“Those pin bindings look a bit fiddly”…
All touring and freeride bindings have their ‘fiddle factor’, not just pin bindings. The main thing to watch out for in pins are ice in the toe lugs on your boots and ice under the plate that the toe piece wings depress into. This is easily remedied with a penknife to scrape ice out. Spraying these areas with silicon can help prevent ice and snow building up. As with skis it takes a few weeks to get used to any new binding, but once you have become a pin convert there will be no looking back.
“They don’t look very strong, surely they flex loads”…
Well, have a look at this article on Backcountry Binding Flex Tests, it’s very geeky and not scientific but you get the idea. The flex between a Marker Duke and Dynafit were pretty similar! These tests were done a few years ago so I would suggest that pin bindings have become more stable with the advent of stiffening plates and mounting blocks for wider skis. All top end pin bindings now have a version with a high DIN setting (e.g. Dynafit Beast) to accommodate all you new school skiers who straight line at Mach 4.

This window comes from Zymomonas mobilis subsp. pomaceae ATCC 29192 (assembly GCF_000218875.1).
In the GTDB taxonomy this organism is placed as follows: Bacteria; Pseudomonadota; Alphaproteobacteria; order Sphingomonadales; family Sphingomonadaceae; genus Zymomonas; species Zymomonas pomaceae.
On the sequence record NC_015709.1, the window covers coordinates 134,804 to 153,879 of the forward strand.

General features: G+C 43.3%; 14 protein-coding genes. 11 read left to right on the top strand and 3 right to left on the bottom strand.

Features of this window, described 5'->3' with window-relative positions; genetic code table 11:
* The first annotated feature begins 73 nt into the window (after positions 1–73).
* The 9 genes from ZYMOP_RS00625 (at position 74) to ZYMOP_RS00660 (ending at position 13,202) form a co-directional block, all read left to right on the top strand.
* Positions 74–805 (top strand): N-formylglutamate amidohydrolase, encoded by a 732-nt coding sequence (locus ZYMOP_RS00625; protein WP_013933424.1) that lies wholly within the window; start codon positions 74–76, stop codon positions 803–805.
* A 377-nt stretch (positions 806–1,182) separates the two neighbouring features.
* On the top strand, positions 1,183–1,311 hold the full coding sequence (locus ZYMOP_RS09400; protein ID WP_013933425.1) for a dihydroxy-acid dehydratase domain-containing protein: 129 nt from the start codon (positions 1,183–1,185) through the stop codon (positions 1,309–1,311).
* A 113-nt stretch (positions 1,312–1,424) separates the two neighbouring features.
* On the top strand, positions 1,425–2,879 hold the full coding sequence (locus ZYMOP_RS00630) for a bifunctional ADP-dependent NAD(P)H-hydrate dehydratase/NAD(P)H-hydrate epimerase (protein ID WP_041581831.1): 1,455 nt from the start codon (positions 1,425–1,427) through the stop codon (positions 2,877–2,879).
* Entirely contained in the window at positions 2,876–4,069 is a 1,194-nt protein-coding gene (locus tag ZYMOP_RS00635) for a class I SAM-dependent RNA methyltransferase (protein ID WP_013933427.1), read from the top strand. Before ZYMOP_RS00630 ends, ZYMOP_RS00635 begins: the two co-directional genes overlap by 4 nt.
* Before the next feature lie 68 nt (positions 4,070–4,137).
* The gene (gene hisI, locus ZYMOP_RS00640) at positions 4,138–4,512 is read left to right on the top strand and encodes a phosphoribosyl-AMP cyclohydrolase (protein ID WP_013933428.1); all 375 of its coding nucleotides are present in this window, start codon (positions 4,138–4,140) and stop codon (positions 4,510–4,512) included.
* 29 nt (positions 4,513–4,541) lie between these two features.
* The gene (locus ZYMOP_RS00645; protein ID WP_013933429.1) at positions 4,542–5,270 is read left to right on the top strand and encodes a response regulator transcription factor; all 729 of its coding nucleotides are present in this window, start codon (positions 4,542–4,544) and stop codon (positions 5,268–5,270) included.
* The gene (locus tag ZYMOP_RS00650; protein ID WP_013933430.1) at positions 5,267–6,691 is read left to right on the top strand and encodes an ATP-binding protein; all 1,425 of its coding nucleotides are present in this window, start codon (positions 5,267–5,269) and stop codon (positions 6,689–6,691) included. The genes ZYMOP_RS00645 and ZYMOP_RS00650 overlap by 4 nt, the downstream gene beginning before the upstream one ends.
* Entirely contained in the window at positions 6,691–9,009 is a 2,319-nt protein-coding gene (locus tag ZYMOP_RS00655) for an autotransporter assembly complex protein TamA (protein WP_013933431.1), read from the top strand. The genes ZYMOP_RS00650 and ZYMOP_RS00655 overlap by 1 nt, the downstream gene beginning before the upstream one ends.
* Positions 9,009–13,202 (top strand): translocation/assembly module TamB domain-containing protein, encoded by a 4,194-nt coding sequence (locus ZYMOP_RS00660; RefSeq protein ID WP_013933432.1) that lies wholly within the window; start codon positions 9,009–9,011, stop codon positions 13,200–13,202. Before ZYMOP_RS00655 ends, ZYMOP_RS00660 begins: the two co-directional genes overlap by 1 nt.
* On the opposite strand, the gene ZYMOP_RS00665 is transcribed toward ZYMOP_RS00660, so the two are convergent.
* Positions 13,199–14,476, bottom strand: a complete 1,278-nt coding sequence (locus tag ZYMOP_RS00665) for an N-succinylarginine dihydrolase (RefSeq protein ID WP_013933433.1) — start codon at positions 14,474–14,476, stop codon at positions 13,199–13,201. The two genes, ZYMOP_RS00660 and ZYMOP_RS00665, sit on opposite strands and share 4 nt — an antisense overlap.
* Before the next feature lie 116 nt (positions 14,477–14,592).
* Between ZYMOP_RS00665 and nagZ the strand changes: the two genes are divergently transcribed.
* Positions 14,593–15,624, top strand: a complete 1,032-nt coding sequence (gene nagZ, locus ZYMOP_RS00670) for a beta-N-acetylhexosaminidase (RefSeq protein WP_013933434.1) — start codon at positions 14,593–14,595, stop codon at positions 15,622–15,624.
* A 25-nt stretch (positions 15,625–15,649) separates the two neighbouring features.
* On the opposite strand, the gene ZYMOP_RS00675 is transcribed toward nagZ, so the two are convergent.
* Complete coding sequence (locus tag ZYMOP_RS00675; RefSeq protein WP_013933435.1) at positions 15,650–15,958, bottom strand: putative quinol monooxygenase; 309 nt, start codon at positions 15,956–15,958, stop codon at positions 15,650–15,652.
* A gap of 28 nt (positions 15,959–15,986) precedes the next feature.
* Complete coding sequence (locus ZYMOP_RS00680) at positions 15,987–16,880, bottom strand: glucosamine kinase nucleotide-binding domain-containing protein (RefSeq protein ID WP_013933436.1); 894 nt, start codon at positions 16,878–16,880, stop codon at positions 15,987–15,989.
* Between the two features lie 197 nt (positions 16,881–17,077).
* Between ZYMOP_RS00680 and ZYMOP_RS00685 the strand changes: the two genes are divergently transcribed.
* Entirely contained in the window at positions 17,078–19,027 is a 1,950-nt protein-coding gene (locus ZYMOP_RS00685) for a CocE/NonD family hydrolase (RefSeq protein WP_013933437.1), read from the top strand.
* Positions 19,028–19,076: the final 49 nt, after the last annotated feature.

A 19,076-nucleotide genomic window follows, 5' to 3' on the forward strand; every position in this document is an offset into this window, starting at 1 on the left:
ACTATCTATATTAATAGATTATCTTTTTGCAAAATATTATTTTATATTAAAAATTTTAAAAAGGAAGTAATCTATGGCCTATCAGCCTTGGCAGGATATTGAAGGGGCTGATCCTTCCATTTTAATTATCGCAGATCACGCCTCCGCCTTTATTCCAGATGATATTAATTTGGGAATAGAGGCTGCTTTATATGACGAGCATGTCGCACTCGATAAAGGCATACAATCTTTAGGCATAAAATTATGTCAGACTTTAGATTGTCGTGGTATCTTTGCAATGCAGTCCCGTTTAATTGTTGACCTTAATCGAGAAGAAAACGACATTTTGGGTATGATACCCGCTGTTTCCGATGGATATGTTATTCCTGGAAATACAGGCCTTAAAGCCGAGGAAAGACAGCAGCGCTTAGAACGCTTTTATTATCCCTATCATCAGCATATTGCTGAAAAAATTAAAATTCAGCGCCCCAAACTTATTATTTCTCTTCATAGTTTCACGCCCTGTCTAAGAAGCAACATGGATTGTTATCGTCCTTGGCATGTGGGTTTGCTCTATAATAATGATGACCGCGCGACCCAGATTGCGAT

Okay – rant over, at the end of the day your saving a lot of weight on each ski and have a very strong, simple, efficient solution with very few moving parts to break. Lets have a look at the latest offerings in both camps starting with ‘old school’ traditional style touring bindings.
Diamir still have the Scout, Eagle and Freeride in their range. These bits of kit have been around for years, are very popular and most mountain huts carry spares for them. They keep changing the colours and adding bits of plastic but they are essentially the same.